Ground zero itself created a very heavy feeling within me.  Seeing the empty skyline was nothing compared to actually being up close to the site surrounded by a fence behind which the memorial is being constructed complete with the 1776 foot tall Freedom Tower.  The 9/11 exhibit was also an emotional journey.  Artifacts on display recovered from the wreckage of the hi-jacked planes, the buildings, even a stuffed lamb that was buried and somehow survived intact (symbolism, anyone?).   Video tributes of the tragedies and heroes.  Downstairs, letters written by children of different culures were on display.  Many of these were so heartfelt that it was hard to keep a dry eye.

Following the tour of the exhibit, we had to once again make our way to the pier to get back to the hotel.  We thought we were in luck when were directed to the front of the Commerce Building where there was to be a dock where a ferry came and went.  Not so luckily, the dock is closed on Sunday.  SOOOO WE HAD TO FIND YET ANOTHER WATERWAY BUS to take us to the pier we were accustomed to.  That is a story best left for another time… I may just let taylhis relate that adventure.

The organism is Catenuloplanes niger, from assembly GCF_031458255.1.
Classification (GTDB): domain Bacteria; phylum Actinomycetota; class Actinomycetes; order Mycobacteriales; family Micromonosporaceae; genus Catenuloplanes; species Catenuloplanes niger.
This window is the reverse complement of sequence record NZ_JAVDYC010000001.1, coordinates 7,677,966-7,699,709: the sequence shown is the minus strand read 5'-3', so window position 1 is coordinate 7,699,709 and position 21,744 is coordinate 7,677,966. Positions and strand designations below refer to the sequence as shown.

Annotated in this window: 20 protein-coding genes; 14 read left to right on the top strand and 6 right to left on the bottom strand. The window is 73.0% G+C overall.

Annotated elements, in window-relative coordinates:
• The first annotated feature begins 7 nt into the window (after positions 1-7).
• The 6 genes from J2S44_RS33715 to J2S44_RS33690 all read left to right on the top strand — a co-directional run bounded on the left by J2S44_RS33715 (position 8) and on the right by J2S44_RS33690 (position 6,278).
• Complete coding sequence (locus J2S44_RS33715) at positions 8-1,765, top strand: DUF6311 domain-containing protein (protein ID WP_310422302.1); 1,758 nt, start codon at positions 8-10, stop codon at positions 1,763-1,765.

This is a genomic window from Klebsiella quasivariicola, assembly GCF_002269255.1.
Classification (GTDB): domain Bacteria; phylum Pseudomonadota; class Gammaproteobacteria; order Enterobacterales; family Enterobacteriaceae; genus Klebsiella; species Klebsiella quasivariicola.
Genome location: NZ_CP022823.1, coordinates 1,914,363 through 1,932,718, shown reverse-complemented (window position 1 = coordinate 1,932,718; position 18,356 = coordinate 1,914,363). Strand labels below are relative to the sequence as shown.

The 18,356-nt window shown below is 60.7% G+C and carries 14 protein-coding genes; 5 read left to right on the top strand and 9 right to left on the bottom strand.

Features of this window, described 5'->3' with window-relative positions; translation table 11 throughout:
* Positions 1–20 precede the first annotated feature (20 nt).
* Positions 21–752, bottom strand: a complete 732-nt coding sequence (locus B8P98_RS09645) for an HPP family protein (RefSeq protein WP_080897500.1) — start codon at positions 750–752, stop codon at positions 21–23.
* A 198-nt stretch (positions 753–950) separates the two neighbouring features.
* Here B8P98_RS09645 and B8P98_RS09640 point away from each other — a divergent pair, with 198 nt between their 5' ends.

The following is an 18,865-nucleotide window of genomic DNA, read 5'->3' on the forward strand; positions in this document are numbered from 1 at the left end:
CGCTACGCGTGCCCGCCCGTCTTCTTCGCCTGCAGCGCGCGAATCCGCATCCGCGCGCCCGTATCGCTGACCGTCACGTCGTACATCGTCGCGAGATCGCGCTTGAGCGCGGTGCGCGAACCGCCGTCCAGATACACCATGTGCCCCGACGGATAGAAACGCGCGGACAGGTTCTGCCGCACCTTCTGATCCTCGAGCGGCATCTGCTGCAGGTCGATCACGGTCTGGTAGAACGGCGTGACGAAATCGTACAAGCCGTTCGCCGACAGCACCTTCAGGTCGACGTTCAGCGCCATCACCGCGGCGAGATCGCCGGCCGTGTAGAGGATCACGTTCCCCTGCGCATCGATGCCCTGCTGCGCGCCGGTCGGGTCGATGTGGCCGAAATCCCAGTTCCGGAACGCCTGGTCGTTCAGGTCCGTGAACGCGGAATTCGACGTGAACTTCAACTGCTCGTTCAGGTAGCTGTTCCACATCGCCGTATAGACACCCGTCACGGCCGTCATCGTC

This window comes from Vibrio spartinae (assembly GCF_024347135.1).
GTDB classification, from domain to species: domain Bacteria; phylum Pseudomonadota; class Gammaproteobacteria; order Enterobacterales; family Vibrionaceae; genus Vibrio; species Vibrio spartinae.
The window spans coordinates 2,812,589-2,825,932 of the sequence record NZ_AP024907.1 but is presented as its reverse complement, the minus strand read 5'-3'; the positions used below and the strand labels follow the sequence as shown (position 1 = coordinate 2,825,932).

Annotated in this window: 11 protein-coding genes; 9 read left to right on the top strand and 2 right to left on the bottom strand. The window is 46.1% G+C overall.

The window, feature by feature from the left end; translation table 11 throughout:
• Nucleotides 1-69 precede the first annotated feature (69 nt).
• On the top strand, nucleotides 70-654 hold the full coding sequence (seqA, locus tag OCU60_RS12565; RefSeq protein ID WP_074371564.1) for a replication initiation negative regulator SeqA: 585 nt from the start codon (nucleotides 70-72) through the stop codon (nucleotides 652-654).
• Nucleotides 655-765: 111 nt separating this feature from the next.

Finally, we got back to the Jersey shore and went to dinner before departing.  On our way out of Jersey, we stopped for gas.  Chris got out, started pumping gas, and was immediately confronted by an attendant who began shouting at him.  Apparently, we had inadvertantly come across one of the few remaining full service pumps in existence.  But outbursts like “Papi” were heard.  I thought he was a fan of David Ortiz (wrong area to be one of those… YUCK).  By the time the gas was pumped, Chris was promoted (?) to “Boss.”  On the way out, it was discovered that we were unsure if the rattled attendant attached the fuel cap… sure enough after travelling a few blocks, we found out that it was not.

A Bus, A Bus, My Kingdom For A Bus

After our adventures on our own tour of Times Square, the time was near to get on the bus for our twilight tour.  I had never gone on a guided tour of the area so I thought it would be kind of neat to sit back, ride around, and learn about the area.  We got on top of the two-level bus in the back.  There was a canopy that covered half of the bus that some of us had to be wary of or we could end up with a lump on the head.  The vehicle took us from So-Ho to No-Ho (hehe), across the Brooklyn Bridge, to Greenwich Village, and pretty much all over.  Some of the landmarks we were able to see included the Empire State Building, the Chrysler Building, the Washington Arch (which was constructed to commemorate the centennial of President Washington’s inauguration). the Flatiron Building (which served as the facade for the Daily Bugle in the Spider-Man movies).  The tour itself was awesome by starlight with the lights and atmosphere… even if it was below 40 degrees.  I bundled up the little guy as best I could.

While the tour was enjoyable, the guide was not so enjoyable at times.  Quite frequently, he would get carried away with his commentary and we would be at a new location when he was still lecturing about the previous one.  He even quipped that the info would be beneficial if any of the passengers were ever going to be on Jeopardy!